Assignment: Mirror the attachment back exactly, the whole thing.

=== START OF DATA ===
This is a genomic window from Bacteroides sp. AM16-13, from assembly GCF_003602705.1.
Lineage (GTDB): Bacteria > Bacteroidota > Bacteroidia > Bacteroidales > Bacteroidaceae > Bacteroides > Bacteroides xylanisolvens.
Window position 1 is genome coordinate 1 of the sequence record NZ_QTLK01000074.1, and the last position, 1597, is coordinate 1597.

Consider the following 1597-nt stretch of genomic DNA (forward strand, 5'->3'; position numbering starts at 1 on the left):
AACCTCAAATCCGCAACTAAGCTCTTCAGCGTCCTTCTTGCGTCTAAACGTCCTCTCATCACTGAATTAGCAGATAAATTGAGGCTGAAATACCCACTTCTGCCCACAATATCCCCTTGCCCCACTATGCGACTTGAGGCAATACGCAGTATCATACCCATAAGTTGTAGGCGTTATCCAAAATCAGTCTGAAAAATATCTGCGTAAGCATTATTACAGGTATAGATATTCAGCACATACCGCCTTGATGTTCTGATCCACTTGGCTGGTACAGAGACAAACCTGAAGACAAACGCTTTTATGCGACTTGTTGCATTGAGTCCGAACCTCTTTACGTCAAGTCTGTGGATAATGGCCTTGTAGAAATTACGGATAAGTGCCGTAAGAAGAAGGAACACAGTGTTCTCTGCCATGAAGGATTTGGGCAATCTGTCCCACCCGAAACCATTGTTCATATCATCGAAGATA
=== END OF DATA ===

This is a genomic window from Bacteroides sp. AM16-13, from assembly GCF_003602705.1.
Lineage (GTDB): Bacteria > Bacteroidota > Bacteroidia > Bacteroidales > Bacteroidaceae > Bacteroides > Bacteroides xylanisolvens.
Window position 1 is genome coordinate 1 of the sequence record NZ_QTLK01000074.1, and the last position, 1597, is coordinate 1597.

Consider the following 1597-nt stretch of genomic DNA (forward strand, 5'->3'; position numbering starts at 1 on the left):
AACCTCAAATCCGCAACTAAGCTCTTCAGCGTCCTTCTTGCGTCTAAACGTCCTCTCATCACTGAATTAGCAGATAAATTGAGGCTGAAATACCCACTTCTGCCCACAATATCCCCTTGCCCCACTATGCGACTTGAGGCAATACGCAGTATCATACCCATAAGTTGTAGGCGTTATCCAAAATCAGTCTGAAAAATATCTGCGTAAGCATTATTACAGGTATAGATATTCAGCACATACCGCCTTGATGTTCTGATCCACTTGGCTGGTACAGAGACAAACCTGAAGACAAACGCTTTTATGCGACTTGTTGCATTGAGTCCGAACCTCTTTACGTCAAGTCTGTGGATAATGGCCTTGTAGAAATTACGGATAAGTGCCGTAAGAAGAAGGAACACAGTGTTCTCTGCCATGAAGGATTTGGGCAATCTGTCCCACCCGAAACCATTGTTCATATCATCGAAGATA